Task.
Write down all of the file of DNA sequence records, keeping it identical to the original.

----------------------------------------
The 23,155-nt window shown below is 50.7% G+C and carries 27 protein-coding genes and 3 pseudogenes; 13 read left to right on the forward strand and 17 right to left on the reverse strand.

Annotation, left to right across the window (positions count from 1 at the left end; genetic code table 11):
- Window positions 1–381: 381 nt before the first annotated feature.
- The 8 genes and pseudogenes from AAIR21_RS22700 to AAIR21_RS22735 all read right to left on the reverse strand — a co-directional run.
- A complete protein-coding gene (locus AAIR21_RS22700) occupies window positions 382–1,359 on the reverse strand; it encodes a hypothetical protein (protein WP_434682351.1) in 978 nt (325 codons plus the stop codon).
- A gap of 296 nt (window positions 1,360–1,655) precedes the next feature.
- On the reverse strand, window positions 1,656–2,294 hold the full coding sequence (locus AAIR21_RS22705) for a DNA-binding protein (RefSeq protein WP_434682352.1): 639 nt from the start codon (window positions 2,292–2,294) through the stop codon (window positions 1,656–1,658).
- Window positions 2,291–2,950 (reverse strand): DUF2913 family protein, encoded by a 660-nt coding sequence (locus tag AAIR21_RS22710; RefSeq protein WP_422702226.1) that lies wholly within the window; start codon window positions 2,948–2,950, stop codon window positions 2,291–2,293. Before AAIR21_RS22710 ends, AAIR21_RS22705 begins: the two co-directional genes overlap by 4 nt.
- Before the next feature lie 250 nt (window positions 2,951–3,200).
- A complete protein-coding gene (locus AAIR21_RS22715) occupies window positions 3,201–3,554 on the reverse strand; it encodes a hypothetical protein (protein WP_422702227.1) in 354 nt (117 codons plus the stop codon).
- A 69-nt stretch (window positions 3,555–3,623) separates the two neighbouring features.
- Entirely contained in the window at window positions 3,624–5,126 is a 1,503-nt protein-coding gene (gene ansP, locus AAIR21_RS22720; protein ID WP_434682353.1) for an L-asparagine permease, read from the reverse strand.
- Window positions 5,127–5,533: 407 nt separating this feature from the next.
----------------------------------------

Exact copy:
The 23,155-nt window shown below is 50.7% G+C and carries 27 protein-coding genes and 3 pseudogenes; 13 read left to right on the forward strand and 17 right to left on the reverse strand.

Annotation, left to right across the window (positions count from 1 at the left end; genetic code table 11):
- Window positions 1–381: 381 nt before the first annotated feature.
- The 8 genes and pseudogenes from AAIR21_RS22700 to AAIR21_RS22735 all read right to left on the reverse strand — a co-directional run.
- A complete protein-coding gene (locus AAIR21_RS22700) occupies window positions 382–1,359 on the reverse strand; it encodes a hypothetical protein (protein WP_434682351.1) in 978 nt (325 codons plus the stop codon).
- A gap of 296 nt (window positions 1,360–1,655) precedes the next feature.
- On the reverse strand, window positions 1,656–2,294 hold the full coding sequence (locus AAIR21_RS22705) for a DNA-binding protein (RefSeq protein WP_434682352.1): 639 nt from the start codon (window positions 2,292–2,294) through the stop codon (window positions 1,656–1,658).
- Window positions 2,291–2,950 (reverse strand): DUF2913 family protein, encoded by a 660-nt coding sequence (locus tag AAIR21_RS22710; RefSeq protein WP_422702226.1) that lies wholly within the window; start codon window positions 2,948–2,950, stop codon window positions 2,291–2,293. Before AAIR21_RS22710 ends, AAIR21_RS22705 begins: the two co-directional genes overlap by 4 nt.
- Before the next feature lie 250 nt (window positions 2,951–3,200).
- A complete protein-coding gene (locus AAIR21_RS22715) occupies window positions 3,201–3,554 on the reverse strand; it encodes a hypothetical protein (protein WP_422702227.1) in 354 nt (117 codons plus the stop codon).
- A 69-nt stretch (window positions 3,555–3,623) separates the two neighbouring features.
- Entirely contained in the window at window positions 3,624–5,126 is a 1,503-nt protein-coding gene (gene ansP, locus AAIR21_RS22720; protein ID WP_434682353.1) for an L-asparagine permease, read from the reverse strand.
- Window positions 5,127–5,533: 407 nt separating this feature from the next.